Food Blogs That Are Something To Drool Over

If you are a food blog, well you have already won over my heart, my mind, and absolutely my stomach. I was having a conversation with someone the other day about how much I enjoyed watching the cooking channel (I can’t fall asleep without it on, if I’m to be honest) and he stared back at me with a blank expression, as if food could actually mean nothing to some people. Hopefully, those that are reading this blog do not share his ambivalence towards the art of meal creation because this one is all about food.

Besides the daily pinterest recipe browse and the obvious 3x per day, food enters my life through the casual perusal of picture-filled food blogs. Possibly the allure comes from my knowledge of food, so I know that the pictures I see would taste good based on the fact that I know these individual flavors mesh together. Maybe I just like the pretty pictures and have a literal insatiable hunger, either way these forums drive me wild.

Smitten Kitchen is a particularly famous blog that is well-known for their pictures and recipes. It’s one of those sites where you can either come because you just like looking at pretty things, or you can come to mooch off their creativity to satisfy your noms. Either way, it’s definitely worth a few glances.

Another blog that satisfies my passion for food and also my obsession with Detroit is Detroit Foodie. I only discovered this one recently after living in Detroit and scoping out the food scene, but even if you don’t make the monthly pilgrimage to midtown like I do, you should still check this one out. They write about restaurants in and around Detroit, and it definitely has a young vibe which is where the city seems to be heading.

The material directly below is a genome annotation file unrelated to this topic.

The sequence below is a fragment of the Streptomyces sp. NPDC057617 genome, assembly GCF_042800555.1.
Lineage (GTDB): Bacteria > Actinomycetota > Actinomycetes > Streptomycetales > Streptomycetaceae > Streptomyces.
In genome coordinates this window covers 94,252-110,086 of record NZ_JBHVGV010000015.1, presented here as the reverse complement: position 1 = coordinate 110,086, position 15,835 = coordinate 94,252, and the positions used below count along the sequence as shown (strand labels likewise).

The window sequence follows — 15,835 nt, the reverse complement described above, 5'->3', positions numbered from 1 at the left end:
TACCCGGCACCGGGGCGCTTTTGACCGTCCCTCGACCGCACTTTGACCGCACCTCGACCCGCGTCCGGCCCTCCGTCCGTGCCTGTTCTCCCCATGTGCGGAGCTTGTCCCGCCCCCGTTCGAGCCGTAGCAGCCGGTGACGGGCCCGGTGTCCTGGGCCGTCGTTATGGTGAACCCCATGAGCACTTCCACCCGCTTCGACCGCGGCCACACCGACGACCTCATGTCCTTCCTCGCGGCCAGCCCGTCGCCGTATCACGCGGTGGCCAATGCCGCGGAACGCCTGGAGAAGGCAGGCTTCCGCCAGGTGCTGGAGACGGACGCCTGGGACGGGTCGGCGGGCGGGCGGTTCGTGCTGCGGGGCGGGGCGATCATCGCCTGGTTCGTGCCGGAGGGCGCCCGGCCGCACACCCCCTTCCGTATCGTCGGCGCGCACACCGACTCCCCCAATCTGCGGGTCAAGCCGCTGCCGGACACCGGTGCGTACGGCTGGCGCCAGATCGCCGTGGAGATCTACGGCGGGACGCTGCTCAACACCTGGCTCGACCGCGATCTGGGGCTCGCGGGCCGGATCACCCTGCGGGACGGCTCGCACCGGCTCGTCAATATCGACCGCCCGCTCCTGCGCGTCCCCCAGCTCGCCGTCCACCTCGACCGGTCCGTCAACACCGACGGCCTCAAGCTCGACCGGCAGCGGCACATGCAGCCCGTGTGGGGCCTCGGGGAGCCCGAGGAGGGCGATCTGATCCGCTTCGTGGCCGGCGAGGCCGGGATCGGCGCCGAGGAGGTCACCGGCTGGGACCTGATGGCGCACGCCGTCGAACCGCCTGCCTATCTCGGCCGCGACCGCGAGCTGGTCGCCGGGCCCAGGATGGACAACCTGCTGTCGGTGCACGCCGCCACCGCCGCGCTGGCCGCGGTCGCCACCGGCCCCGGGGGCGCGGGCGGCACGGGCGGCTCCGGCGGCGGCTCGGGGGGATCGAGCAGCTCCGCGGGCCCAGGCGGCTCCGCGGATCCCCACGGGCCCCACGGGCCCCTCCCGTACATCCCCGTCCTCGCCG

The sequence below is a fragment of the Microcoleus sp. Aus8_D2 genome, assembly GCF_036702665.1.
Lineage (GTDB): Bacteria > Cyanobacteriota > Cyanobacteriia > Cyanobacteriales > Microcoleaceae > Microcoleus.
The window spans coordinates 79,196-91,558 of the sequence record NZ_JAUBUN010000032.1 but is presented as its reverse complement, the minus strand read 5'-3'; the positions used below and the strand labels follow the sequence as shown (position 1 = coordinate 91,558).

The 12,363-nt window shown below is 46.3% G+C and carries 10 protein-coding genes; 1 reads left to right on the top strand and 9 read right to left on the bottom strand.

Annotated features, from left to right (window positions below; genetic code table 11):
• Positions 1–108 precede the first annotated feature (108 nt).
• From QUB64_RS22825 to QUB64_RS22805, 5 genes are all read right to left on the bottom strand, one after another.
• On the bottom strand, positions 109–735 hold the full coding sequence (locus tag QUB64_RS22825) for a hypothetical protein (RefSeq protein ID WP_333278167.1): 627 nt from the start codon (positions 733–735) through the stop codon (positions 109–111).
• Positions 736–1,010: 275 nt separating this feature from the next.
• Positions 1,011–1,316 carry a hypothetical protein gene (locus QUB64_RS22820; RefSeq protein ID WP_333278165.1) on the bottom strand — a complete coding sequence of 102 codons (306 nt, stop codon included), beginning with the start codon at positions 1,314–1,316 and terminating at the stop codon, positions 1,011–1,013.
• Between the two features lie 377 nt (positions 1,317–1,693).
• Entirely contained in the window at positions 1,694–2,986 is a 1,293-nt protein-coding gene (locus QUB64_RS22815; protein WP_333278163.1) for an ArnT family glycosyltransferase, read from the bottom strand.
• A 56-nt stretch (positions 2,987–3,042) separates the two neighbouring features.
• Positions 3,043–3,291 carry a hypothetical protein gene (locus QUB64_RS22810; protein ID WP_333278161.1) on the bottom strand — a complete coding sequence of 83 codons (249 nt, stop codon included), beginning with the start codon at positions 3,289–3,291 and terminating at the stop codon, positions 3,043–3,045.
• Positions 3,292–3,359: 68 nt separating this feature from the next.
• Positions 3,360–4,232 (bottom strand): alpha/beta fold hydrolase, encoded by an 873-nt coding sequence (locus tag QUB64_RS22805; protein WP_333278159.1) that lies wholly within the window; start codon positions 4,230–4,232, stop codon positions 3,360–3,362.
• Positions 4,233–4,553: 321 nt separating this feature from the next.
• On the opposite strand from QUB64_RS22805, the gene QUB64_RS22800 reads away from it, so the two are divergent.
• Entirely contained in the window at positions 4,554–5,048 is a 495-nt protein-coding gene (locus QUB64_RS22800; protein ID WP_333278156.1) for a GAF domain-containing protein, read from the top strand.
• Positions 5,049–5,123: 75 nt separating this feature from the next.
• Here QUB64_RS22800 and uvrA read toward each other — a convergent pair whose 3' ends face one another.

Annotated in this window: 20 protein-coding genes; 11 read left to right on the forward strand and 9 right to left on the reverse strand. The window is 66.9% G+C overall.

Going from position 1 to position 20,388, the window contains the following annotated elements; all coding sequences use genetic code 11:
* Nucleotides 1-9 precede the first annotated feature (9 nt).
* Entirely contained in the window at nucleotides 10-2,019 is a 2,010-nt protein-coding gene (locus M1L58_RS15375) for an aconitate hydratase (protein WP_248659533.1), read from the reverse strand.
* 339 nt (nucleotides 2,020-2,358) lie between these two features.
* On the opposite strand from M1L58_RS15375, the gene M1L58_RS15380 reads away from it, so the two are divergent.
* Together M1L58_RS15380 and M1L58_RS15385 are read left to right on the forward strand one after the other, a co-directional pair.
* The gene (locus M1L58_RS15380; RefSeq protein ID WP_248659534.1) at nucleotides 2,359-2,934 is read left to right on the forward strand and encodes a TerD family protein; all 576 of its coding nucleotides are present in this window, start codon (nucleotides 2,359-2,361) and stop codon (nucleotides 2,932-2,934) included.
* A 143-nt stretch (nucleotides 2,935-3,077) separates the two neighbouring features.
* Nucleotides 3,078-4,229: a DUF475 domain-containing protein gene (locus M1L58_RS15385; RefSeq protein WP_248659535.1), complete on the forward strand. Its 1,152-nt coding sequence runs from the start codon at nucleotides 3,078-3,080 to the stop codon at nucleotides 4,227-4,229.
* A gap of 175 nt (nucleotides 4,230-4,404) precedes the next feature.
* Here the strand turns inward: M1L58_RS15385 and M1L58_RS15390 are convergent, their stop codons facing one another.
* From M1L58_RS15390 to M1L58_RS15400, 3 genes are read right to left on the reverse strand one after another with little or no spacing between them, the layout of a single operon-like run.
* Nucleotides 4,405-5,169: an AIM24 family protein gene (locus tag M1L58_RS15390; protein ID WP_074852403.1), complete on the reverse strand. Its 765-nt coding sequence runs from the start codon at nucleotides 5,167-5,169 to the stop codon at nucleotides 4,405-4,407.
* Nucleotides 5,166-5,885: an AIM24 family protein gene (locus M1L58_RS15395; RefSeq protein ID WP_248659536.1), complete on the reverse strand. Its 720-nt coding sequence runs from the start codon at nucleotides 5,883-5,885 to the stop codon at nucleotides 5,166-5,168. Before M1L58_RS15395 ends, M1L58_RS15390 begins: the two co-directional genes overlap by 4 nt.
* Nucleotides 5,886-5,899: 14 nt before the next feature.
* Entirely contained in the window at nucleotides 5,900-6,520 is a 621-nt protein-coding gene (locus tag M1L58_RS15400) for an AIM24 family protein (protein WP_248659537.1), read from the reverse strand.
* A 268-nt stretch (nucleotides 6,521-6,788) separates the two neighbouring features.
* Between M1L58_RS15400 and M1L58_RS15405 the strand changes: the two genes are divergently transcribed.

Lastly, if you’re looking for a chuckle, chortle, or snort you should check out Hannah Hart’s vlog. My Drunk Kitchen is her fun weekly web series, but she is actually passionate about the craft (especially the alcohol). It takes a very casual and haphazard approach to cooking, which may make it more approachable to those not familiar with the nitty-gritty of the gastronomic scene.

What Does My Writing Look Like?

“Some say, despite this overwhelming evidence, that the income and wealth disparities do not matter as long as GDP continues to grow, but this does not take into account that this inequality threatens the fundamental incentive structure that drives our economy; when workers do not have the opportunity to move up the socio-economic ladder, there is little reason for them to invest in their future with higher education, and therefore they will not have the opportunity to advance in our economy.”